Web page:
 y  4
3
2 2
4
3
i.e 16
2   y 2  4
4
2 2 Squaring both sides


(16 2) 2  y 2  4  (4x  4) 3  3

8 = (x + 1)3 x + 1 = 2 or x = 1

y2 = 4x. When x = 1, y2 = 4 or y =  2 .  The points are (1, 2) and (1, -2)..

10. Find the radius of curvature of the curve 4x2 + 4y2 – 4x + 12y – 6 = 0.

4x2 + 4y2 – 4x + 12y – 6 = 0.

Dividing throughout by 4,

x2 + y2  x  3y  3  0
2

 
2
 1 1 2 9
 x  2   4  y  3  4  32  0
  2

x  12   y  3 2  16
 
2
2
 . This is the equation of a circle with centre 12 , 3 2 and the
4
radius ‘2’
The radius of curvature of the circle = the radius of the circle = 2.

11. Find the radius of curvature at x   2 on the curve y = 4 sin x.

y = 4 sin x.

Differentiating w.r.t x , y1 = 4 cos x

Differentiating again w.r.t x , y2 =  4sin x

At x   2 , y1 = 4cos π/2 = 0 and y2 = -4sinπ/2 = -4.

1  y  1  0 2
3 3
1
2 2
  1  
y 2
4 4

1  1 .
  
4 4

ax
12. Show that, for the curve y  , the radius of curvature ρ at (x, y) is related as
ax

 2  23 x2 y 2
   2  2 .
 a  y x

ax 

y ------------------- (1)
ax 
(a  x)a  ax.1 a 2  ax  ax a2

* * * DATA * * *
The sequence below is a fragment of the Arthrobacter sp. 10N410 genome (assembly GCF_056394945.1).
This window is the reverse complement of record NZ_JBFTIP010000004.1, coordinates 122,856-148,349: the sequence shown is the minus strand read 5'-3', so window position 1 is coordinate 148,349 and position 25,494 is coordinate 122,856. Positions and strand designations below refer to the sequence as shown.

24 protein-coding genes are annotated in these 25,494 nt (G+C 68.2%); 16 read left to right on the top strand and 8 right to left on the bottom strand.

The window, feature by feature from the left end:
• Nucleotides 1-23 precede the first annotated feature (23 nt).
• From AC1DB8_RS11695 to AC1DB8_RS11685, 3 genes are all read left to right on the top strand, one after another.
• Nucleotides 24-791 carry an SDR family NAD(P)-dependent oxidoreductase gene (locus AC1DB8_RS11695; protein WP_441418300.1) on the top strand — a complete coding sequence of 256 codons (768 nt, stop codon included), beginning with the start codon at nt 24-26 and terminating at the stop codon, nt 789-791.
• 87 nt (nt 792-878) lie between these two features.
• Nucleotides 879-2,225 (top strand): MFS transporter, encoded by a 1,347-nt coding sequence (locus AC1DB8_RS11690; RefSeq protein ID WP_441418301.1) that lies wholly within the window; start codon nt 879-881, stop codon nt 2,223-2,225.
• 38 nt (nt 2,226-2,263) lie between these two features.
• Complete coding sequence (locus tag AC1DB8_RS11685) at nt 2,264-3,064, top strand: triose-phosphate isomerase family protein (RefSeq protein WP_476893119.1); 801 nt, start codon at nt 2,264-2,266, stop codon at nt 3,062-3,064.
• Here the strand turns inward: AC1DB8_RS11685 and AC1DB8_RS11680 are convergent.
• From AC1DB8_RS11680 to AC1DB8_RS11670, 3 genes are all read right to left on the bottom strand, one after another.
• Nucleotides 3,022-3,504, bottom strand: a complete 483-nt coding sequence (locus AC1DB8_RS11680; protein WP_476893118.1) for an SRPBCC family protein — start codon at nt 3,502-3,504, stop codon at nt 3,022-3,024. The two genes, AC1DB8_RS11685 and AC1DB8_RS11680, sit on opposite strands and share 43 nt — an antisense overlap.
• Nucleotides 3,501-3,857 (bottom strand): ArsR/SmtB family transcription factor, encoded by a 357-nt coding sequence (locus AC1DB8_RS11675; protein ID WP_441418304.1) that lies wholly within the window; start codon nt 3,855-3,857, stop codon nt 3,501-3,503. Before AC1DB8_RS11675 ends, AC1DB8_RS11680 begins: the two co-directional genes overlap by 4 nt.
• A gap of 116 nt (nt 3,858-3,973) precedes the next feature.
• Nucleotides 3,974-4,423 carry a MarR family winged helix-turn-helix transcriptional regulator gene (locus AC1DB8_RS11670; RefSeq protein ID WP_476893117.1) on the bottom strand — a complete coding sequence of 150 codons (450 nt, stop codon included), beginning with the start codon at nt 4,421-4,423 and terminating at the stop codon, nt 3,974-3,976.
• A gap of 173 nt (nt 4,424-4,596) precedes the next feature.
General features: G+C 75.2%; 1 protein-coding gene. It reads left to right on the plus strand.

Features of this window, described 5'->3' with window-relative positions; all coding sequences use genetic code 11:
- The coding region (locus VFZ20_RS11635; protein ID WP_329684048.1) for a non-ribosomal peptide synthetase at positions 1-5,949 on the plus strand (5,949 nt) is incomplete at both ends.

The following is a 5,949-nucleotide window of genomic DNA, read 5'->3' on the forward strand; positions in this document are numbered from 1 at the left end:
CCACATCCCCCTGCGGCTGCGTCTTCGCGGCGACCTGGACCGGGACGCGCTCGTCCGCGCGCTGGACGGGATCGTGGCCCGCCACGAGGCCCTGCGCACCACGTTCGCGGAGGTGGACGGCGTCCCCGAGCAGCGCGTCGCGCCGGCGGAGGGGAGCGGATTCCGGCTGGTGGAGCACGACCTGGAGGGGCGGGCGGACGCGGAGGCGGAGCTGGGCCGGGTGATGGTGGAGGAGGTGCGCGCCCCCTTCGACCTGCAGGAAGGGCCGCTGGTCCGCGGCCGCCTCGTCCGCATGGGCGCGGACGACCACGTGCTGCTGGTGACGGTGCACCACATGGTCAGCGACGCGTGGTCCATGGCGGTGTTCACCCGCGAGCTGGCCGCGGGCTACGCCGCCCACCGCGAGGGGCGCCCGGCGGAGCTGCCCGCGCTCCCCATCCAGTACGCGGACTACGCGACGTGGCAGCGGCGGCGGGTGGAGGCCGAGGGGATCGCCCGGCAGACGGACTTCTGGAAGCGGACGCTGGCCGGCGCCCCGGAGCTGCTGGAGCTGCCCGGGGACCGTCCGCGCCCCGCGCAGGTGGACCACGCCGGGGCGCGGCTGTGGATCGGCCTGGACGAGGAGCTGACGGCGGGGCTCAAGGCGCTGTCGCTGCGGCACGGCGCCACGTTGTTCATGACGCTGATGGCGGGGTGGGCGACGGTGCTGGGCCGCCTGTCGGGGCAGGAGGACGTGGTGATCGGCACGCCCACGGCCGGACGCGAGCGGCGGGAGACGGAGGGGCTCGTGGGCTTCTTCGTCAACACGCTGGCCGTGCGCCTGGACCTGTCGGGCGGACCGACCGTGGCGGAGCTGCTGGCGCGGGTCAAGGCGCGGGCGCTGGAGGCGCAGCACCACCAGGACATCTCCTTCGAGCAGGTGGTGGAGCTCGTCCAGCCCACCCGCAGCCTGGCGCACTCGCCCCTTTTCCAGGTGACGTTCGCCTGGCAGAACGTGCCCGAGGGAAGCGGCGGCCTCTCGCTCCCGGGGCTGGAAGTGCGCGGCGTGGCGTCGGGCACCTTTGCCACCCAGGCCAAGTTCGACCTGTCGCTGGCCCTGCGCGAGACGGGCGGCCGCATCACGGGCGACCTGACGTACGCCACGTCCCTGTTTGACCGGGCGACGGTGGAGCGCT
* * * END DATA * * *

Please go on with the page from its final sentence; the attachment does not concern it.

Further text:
Differentiating w.r.t x , y1    .
(a  x)2 (a  x)2 (a  x)2

(a  x) 2 .0  a 2 .2(a  x).1  2a2 (a  x) 2a2


Differentiating again w.r.t x , y2   
(a  x)4 (a  x)4 (a  x)3

 a4  2
3

 1  
1  y  (a  x)4 
3
2
  
2
  1
2 2
y 2a
(a  x)3
a  x  a  4 4
3
2
(a  x)3 a  x   a 
4 4
3
2

  2a 2 
a  x  4
3
2
2a a  x  
2 3

 ax  4  32
   a 4  
  y   ax i.e a  x  ax
   3   y 
ax  ax y
2a 2   
 y  



 x  4  3 2  x 2  x 2  3 2
a 6    1 a     1
 y     y   y  
 x
3   x
3

2a .a  
2 3
2 
 y  y 

 2   x 2 3 2  x 2 y 2  y 3  x2 y 2  32
      
 y 2 x 2  x3   y 2  x 2 
2 
 a y
      

 2  23 x2 y2
   2  2
 a  y x